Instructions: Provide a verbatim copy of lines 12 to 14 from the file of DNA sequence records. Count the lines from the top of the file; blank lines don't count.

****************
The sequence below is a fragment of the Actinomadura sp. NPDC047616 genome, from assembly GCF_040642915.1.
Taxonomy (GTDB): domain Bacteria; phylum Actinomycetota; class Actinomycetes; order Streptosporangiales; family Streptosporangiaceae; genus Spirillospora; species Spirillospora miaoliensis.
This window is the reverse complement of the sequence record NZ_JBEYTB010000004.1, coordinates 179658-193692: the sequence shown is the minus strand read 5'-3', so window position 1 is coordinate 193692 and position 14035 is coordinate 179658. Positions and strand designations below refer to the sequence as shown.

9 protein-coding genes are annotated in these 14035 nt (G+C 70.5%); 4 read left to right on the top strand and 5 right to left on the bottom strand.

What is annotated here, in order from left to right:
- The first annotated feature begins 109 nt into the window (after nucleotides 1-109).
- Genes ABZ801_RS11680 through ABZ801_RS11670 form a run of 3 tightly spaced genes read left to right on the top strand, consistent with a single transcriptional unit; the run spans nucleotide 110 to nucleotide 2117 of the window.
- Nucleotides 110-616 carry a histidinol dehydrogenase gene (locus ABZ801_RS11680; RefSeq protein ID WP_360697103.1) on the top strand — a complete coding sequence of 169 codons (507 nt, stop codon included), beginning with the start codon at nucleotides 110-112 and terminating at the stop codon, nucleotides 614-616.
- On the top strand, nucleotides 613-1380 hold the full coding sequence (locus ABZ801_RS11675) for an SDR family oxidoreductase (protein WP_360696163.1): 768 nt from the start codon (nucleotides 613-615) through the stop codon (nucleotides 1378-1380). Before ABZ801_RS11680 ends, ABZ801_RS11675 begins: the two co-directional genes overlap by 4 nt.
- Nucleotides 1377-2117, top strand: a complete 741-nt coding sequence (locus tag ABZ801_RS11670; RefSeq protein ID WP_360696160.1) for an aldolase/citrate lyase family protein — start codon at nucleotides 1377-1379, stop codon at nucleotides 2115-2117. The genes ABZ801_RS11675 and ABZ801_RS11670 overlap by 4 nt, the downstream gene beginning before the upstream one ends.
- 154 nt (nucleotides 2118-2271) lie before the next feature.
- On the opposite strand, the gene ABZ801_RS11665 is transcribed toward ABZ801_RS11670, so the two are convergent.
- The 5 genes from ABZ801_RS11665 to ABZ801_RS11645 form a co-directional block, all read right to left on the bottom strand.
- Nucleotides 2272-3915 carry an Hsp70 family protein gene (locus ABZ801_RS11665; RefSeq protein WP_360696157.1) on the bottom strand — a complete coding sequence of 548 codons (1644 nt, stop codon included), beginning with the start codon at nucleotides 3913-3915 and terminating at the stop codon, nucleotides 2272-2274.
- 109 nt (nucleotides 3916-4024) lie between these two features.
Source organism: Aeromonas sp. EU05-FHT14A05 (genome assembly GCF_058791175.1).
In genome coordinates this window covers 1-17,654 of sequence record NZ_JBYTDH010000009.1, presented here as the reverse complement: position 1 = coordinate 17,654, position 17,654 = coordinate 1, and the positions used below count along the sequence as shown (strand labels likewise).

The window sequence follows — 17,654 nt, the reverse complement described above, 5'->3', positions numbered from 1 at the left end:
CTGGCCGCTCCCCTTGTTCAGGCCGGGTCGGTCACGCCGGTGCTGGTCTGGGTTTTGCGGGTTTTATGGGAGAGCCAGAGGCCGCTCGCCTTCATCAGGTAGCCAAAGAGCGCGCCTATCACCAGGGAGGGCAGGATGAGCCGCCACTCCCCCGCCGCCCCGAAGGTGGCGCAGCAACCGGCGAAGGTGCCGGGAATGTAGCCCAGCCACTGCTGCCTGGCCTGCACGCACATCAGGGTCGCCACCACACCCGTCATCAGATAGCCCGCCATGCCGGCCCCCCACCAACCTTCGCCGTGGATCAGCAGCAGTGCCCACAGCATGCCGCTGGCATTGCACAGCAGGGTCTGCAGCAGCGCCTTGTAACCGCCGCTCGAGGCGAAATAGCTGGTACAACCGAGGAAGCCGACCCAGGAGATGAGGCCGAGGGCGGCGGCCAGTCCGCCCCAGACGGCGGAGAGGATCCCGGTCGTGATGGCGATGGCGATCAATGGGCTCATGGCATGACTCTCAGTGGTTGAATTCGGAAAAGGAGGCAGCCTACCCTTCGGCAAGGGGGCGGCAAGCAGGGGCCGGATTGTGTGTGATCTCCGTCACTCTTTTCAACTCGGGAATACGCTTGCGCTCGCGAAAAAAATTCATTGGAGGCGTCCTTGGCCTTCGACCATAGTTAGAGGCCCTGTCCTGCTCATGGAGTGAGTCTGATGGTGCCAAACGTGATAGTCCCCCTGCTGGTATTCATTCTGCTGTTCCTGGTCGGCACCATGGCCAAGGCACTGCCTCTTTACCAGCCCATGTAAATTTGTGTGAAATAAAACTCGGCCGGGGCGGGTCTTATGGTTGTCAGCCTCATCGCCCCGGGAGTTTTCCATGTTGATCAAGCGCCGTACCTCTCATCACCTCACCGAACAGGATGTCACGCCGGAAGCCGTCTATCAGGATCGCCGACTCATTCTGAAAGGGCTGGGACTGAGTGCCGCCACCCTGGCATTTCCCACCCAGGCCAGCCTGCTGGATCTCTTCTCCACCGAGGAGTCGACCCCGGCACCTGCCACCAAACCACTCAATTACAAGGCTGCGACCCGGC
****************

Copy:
- On the opposite strand, the gene ABZ801_RS11665 is transcribed toward ABZ801_RS11670, so the two are convergent.
- The 5 genes from ABZ801_RS11665 to ABZ801_RS11645 form a co-directional block, all read right to left on the bottom strand.
- Nucleotides 2272-3915 carry an Hsp70 family protein gene (locus ABZ801_RS11665; RefSeq protein WP_360696157.1) on the bottom strand — a complete coding sequence of 548 codons (1644 nt, stop codon included), beginning with the start codon at nucleotides 3913-3915 and terminating at the stop codon, nucleotides 2272-2274.